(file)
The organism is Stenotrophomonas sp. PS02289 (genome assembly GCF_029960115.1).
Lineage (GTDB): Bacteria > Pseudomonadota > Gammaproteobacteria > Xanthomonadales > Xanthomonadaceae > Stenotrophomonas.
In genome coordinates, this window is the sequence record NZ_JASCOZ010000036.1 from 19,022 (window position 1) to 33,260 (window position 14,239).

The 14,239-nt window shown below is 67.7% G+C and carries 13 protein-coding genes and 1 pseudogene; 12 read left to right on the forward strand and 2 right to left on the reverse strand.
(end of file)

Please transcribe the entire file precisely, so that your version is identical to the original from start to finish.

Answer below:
The organism is Stenotrophomonas sp. PS02289 (genome assembly GCF_029960115.1).
Lineage (GTDB): Bacteria > Pseudomonadota > Gammaproteobacteria > Xanthomonadales > Xanthomonadaceae > Stenotrophomonas.
In genome coordinates, this window is the sequence record NZ_JASCOZ010000036.1 from 19,022 (window position 1) to 33,260 (window position 14,239).

The 14,239-nt window shown below is 67.7% G+C and carries 13 protein-coding genes and 1 pseudogene; 12 read left to right on the forward strand and 2 right to left on the reverse strand.